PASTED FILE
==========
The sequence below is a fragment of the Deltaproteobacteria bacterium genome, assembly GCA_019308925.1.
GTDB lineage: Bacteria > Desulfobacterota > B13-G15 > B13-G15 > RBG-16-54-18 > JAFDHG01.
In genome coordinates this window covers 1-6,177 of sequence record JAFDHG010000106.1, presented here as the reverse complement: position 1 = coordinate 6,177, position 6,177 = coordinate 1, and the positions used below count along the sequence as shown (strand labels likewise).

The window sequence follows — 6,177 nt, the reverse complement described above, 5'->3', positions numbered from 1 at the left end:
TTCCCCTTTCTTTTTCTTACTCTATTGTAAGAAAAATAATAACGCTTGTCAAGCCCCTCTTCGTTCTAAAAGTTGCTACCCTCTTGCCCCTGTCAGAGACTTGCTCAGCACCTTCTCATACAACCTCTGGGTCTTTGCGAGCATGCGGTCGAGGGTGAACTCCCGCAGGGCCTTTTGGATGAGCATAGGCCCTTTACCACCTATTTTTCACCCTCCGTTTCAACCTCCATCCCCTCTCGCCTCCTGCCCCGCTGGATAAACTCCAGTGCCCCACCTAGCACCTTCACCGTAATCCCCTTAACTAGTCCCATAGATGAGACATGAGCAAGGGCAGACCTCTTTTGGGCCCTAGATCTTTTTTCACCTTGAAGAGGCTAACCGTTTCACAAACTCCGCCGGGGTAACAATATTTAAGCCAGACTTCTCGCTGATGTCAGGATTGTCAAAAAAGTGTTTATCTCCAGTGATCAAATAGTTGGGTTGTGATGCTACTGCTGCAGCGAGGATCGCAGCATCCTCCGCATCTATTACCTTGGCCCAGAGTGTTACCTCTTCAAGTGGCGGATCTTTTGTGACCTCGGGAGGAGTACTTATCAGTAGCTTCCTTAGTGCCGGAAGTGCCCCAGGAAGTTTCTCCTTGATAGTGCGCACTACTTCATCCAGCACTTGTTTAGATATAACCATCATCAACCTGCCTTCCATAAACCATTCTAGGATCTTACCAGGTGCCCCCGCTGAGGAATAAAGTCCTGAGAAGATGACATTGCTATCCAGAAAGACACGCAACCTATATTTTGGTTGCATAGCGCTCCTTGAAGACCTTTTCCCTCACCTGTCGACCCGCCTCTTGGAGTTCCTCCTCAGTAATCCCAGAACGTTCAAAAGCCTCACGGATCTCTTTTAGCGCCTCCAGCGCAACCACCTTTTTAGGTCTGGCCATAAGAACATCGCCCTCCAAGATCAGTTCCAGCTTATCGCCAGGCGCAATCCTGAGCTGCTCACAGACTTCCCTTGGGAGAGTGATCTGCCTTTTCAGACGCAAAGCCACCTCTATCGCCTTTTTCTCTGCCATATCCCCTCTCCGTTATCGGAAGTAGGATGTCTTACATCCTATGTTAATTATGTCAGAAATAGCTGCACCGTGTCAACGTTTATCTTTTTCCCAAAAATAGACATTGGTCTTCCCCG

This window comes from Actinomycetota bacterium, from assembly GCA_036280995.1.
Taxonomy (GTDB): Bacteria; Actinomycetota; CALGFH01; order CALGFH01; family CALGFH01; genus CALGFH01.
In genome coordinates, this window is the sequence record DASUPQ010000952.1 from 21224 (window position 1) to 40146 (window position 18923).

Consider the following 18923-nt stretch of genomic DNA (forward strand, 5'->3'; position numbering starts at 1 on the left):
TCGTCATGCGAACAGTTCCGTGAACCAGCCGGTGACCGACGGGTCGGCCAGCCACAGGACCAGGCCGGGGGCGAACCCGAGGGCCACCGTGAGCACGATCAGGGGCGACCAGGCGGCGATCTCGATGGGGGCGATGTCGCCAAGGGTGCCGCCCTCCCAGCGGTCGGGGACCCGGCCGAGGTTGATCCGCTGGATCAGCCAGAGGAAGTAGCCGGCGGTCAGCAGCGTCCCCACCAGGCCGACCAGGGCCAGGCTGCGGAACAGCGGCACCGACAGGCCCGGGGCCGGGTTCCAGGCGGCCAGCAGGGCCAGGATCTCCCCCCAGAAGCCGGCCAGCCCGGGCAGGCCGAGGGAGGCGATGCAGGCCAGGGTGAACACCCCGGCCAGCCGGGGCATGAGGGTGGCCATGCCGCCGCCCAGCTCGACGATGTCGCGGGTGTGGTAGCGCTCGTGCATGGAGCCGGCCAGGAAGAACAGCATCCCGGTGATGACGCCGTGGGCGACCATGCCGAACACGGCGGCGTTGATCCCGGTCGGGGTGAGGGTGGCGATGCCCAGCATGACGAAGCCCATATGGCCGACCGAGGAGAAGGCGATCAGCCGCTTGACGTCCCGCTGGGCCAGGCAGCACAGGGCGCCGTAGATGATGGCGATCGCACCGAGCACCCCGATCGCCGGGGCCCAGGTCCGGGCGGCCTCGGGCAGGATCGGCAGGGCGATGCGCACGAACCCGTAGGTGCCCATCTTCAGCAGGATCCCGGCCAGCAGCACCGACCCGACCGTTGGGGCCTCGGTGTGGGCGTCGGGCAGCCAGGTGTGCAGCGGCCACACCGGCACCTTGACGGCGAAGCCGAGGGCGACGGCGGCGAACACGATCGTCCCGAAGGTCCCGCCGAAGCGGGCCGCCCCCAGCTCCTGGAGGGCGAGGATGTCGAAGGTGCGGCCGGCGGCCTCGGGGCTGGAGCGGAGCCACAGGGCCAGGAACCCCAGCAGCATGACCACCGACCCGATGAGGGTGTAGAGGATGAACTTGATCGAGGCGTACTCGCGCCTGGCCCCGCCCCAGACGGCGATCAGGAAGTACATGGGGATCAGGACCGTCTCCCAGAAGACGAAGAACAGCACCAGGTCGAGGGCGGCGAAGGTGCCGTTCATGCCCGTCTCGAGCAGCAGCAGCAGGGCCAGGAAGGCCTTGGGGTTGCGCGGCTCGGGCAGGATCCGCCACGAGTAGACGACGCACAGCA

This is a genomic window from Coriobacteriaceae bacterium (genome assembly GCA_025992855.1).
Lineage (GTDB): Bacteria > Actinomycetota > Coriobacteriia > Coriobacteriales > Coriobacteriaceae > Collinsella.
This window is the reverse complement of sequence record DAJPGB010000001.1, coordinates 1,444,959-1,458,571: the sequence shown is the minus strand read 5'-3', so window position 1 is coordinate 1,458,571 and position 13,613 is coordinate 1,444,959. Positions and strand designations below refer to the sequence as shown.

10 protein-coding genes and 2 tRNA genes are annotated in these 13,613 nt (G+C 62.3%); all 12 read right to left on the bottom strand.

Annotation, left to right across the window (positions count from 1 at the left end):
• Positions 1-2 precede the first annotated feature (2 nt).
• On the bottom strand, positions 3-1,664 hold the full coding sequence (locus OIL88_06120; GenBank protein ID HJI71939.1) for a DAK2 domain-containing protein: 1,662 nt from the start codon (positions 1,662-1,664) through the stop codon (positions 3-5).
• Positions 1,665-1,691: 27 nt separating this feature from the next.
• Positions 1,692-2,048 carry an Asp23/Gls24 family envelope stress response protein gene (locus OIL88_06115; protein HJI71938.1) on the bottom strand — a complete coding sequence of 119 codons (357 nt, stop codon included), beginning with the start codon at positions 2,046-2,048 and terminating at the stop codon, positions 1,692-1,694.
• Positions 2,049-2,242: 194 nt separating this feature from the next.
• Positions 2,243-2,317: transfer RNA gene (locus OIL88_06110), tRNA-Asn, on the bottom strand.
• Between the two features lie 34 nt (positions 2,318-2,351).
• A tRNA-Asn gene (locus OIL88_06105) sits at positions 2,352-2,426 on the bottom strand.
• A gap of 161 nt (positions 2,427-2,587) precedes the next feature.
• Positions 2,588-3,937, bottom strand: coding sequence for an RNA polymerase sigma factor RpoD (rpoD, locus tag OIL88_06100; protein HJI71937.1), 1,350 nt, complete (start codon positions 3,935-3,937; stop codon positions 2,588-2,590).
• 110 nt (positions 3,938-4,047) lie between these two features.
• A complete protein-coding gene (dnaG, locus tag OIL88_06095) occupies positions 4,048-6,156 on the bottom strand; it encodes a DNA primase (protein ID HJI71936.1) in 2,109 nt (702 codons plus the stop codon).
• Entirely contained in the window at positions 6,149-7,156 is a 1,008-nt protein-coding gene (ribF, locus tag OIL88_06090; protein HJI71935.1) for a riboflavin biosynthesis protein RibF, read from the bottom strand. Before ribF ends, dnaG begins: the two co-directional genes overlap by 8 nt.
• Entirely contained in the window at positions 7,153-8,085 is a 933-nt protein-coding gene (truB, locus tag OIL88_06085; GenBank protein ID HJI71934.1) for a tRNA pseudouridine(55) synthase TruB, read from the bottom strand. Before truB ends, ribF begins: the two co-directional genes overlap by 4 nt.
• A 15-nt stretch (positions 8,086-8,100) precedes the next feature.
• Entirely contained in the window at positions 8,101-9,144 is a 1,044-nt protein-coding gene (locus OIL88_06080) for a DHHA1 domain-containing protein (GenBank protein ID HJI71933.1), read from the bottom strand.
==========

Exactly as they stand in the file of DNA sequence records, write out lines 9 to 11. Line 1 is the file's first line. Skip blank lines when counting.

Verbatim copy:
Consider the following 18923-nt stretch of genomic DNA (forward strand, 5'->3'; position numbering starts at 1 on the left):
TCGTCATGCGAACAGTTCCGTGAACCAGCCGGTGACCGACGGGTCGGCCAGCCACAGGACCAGGCCGGGGGCGAACCCGAGGGCCACCGTGAGCACGATCAGGGGCGACCAGGCGGCGATCTCGATGGGGGCGATGTCGCCAAGGGTGCCGCCCTCCCAGCGGTCGGGGACCCGGCCGAGGTTGATCCGCTGGATCAGCCAGAGGAAGTAGCCGGCGGTCAGCAGCGTCCCCACCAGGCCGACCAGGGCCAGGCTGCGGAACAGCGGCACCGACAGGCCCGGGGCCGGGTTCCAGGCGGCCAGCAGGGCCAGGATCTCCCCCCAGAAGCCGGCCAGCCCGGGCAGGCCGAGGGAGGCGATGCAGGCCAGGGTGAACACCCCGGCCAGCCGGGGCATGAGGGTGGCCATGCCGCCGCCCAGCTCGACGATGTCGCGGGTGTGGTAGCGCTCGTGCATGGAGCCGGCCAGGAAGAACAGCATCCCGGTGATGACGCCGTGGGCGACCATGCCGAACACGGCGGCGTTGATCCCGGTCGGGGTGAGGGTGGCGATGCCCAGCATGACGAAGCCCATATGGCCGACCGAGGAGAAGGCGATCAGCCGCTTGACGTCCCGCTGGGCCAGGCAGCACAGGGCGCCGTAGATGATGGCGATCGCACCGAGCACCCCGATCGCCGGGGCCCAGGTCCGGGCGGCCTCGGGCAGGATCGGCAGGGCGATGCGCACGAACCCGTAGGTGCCCATCTTCAGCAGGATCCCGGCCAGCAGCACCGACCCGACCGTTGGGGCCTCGGTGTGGGCGTCGGGCAGCCAGGTGTGCAGCGGCCACACCGGCACCTTGACGGCGAAGCCGAGGGCGACGGCGGCGAACACGATCGTCCCGAAGGTCCCGCCGAAGCGGGCCGCCCCCAGCTCCTGGAGGGCGAGGATGTCGAAGGTGCGGCCGGCGGCCTCGGGGCTGGAGCGGAGCCACAGGGCCAGGAACCCCAGCAGCATGACCACCGACCCGATGAGGGTGTAGAGGATGAACTTGATCGAGGCGTACTCGCGCCTGGCCCCGCCCCAGACGGCGATCAGGAAGTACATGGGGATCAGGACCGTCTCCCAGAAGACGAAGAACAGCACCAGGTCGAGGGCGGCGAAGGTGCCGTTCATGCCCGTCTCGAGCAGCAGCAGCAGGGCCAGGAAGGCCTTGGGGTTGCGCGGCTCGGGCAGGATCCGCCACGAGTAGACGACGCACAGCA

This is a genomic window from Coriobacteriaceae bacterium (genome assembly GCA_025992855.1).